Bristow signs up for S-92s

Offshore operator Bristow Group has signed a multi-year agreement with Sikorsky for 15 S-92 medium helicopters. The agreement covers two firm aircraft plus 13 options, with five helicopters to be delivered in 2007 and eight in 2008. The aircraft will be used for offshore transportation internationally. Formerly Offshore Logistics, Bristow placed firm orders for 35 Sikorsky S-76C++ helicopters, plus options on 24 more, for delivery from 2006 to 2012 under a multi-year agreement signed last year.

JSF partners agree final draft MoU

The eight international partners in the US-led Joint Strike Fighter programme have stated their intent to buy 710 Lockheed Martin F-35s in agreeing the final draft memorandum of understanding (MoU) for the production, sustainment and follow-on development phase. The partners will seek national political approval to sign the MoU in December. The final draft, agreed last week in the USA, includes statements of intent from the UK to buy 138 F-35s, from Italy for 131, Australia and Turkey for 100 each, the Netherlands for 85, Canada for 60, and Denmark and Norway for 48 each. The US Air Force, Navy and Marine Corps plan to procure 2,443 F-35s.

Former US air force base becomes spaceport

The US Federal Aviation Administration’s office of commercial space transportation has issued a five-year suborbital operations licence to the Oklahoma Space Industry Development Authority to operate a commercial launch site. Its Oklahoma spaceport will operate from the Clinton-Sherman Industrial Airpark, a former air force station, near Burns Flats, Oklahoma. It is the second licensed inland spaceport and the sixth approved for non-federal commercial launches. The other five are two facilities in California and one in Florida, Virginia, and Kodiak Island, Alaska. Its operators will need a separate launch permit or licence from the FAA.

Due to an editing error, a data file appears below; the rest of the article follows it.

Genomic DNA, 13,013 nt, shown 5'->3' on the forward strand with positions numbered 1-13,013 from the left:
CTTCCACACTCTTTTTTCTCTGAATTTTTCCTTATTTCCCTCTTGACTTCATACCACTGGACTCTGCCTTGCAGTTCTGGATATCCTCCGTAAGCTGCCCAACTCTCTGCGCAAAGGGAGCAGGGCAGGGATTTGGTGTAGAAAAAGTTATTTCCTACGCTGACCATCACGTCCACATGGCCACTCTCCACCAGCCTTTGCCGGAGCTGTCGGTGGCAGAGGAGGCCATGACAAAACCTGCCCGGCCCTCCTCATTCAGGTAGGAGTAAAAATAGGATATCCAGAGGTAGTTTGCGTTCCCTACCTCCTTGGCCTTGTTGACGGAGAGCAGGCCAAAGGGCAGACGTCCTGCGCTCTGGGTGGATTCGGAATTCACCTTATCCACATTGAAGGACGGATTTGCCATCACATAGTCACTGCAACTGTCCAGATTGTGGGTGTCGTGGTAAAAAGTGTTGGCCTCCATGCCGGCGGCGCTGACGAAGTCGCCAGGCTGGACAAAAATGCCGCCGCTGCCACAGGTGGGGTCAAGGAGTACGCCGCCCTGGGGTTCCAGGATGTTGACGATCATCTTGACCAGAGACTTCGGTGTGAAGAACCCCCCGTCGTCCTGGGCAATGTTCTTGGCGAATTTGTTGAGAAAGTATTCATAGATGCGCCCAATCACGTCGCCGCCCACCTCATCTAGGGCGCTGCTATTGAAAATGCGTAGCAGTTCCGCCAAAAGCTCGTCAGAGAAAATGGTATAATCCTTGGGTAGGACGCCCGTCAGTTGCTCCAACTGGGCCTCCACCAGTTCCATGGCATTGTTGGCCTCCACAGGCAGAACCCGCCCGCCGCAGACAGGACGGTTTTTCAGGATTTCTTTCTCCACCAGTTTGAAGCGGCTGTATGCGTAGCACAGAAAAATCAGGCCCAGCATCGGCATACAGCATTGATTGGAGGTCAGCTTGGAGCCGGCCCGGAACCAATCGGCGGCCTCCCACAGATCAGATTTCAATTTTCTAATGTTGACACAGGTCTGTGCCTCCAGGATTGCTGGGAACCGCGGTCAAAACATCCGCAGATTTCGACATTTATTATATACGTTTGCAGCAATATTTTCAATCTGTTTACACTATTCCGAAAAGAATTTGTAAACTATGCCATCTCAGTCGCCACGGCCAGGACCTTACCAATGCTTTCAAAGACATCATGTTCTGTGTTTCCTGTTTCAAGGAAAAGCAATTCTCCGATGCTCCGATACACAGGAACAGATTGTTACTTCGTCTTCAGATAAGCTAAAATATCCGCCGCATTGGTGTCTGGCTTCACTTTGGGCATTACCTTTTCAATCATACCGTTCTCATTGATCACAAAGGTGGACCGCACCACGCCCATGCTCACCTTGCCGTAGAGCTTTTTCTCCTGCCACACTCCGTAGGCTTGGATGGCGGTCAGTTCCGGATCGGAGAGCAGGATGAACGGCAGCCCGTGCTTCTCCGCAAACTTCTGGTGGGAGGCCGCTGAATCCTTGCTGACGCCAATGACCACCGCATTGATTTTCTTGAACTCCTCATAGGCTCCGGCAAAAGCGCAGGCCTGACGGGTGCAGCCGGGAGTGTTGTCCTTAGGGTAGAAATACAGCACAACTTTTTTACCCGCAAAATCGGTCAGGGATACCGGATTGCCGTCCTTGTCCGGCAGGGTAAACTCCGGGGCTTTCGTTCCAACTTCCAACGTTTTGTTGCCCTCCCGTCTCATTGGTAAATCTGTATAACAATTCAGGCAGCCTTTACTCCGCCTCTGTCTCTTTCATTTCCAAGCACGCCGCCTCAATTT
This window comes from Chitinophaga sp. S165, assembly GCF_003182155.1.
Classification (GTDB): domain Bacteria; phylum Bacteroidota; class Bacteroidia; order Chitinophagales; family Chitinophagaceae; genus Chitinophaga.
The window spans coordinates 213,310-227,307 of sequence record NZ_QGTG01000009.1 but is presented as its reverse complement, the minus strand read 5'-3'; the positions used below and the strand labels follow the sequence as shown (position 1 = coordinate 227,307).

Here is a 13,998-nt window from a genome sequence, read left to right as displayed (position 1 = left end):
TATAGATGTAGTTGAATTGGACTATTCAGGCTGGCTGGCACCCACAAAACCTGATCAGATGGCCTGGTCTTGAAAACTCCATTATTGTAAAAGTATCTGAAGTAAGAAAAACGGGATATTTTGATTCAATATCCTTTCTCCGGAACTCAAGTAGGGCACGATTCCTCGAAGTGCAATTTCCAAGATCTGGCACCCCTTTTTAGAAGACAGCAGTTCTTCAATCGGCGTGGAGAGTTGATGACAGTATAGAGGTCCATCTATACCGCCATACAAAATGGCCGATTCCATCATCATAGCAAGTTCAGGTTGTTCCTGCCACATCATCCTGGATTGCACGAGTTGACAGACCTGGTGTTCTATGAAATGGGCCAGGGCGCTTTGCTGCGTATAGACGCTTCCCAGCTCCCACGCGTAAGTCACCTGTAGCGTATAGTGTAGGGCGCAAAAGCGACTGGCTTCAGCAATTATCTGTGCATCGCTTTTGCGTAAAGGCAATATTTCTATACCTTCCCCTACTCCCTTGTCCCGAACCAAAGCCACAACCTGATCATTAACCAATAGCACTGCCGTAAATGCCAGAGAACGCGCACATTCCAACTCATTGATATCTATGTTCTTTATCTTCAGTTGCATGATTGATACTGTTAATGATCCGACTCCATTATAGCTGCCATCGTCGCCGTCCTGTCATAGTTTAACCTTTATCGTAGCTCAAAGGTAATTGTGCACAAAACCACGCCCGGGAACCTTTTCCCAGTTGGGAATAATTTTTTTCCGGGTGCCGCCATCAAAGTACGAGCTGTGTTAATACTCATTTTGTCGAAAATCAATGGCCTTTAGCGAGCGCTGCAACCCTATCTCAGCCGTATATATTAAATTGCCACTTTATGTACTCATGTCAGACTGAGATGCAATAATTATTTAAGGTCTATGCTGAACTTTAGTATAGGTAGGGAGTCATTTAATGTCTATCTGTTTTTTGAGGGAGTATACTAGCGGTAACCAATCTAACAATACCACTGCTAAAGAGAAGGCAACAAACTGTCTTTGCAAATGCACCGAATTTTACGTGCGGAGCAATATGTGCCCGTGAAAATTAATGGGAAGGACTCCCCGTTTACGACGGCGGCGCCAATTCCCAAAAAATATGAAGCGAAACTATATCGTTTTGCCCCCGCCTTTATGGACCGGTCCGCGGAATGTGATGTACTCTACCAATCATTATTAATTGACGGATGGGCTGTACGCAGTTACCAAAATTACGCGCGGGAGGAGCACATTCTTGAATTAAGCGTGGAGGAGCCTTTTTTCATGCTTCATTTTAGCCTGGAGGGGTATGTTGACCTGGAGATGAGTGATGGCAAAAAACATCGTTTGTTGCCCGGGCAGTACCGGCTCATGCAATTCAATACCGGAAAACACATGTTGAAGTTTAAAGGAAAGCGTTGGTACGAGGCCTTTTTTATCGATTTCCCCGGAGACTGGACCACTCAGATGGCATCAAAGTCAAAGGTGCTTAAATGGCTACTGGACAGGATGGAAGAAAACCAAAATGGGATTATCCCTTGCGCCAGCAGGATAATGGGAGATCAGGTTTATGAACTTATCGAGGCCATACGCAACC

Falcon air drops heaviest ‘rocket’ yet

A 29,500kg (65,000lb) drop test article, designed to represent AirLaunch’s QuickReach rocket, was dropped out of a Boeing C-17A on 14 June above Edwards Air Force Base, California. The drop test was performed at 29,500ft, at an airspeed of 330kt (610km/h), for the US Defense Advanced Research Projects Agency and US Air Force’s Falcon Small Launch Vehicle programme, which aims to launch 454kg payloads to low Earth orbit for less than $5 million within 24 hours notice.

Xiamen first airline to cancel 787

Chinese carrier Xiamen Airlines has become the first operator to cancel a firm 787 order. The airline has converted three 787s on order to six 737-800s, say industry sources. The carrier was not immediately available for comment.

AUVSI at Farnborough

Flight International 13-19 June ‘What’s different: how Farnborough is changing’ implied that a variety of unmanned air vehicle types being displayed at the show would be featured as part of the Association for Unmanned Air Vehicle Systems International’s exhibit. The individual UAVs cited will in fact be displayed on the respective companies’ own stands.

Aviation Week’s Dornheim killed in car crash

Mike Dornheim, senior engineering editor of Aviation Week & Space Technology, was killed on 3 June when the car he was driving plunged into a ravine in California’s Santa Monica mountains. Dornheim, 51, was a senior aerodynamics engineer at Boeing before joining Aviation Week in 1984. Based in the magazine’s Los Angeles bureau, he was widely respected for the way he combined his engineer’s education and industry knowledge with a reporter’s inquisitiveness and perseverance.

Source: Flight International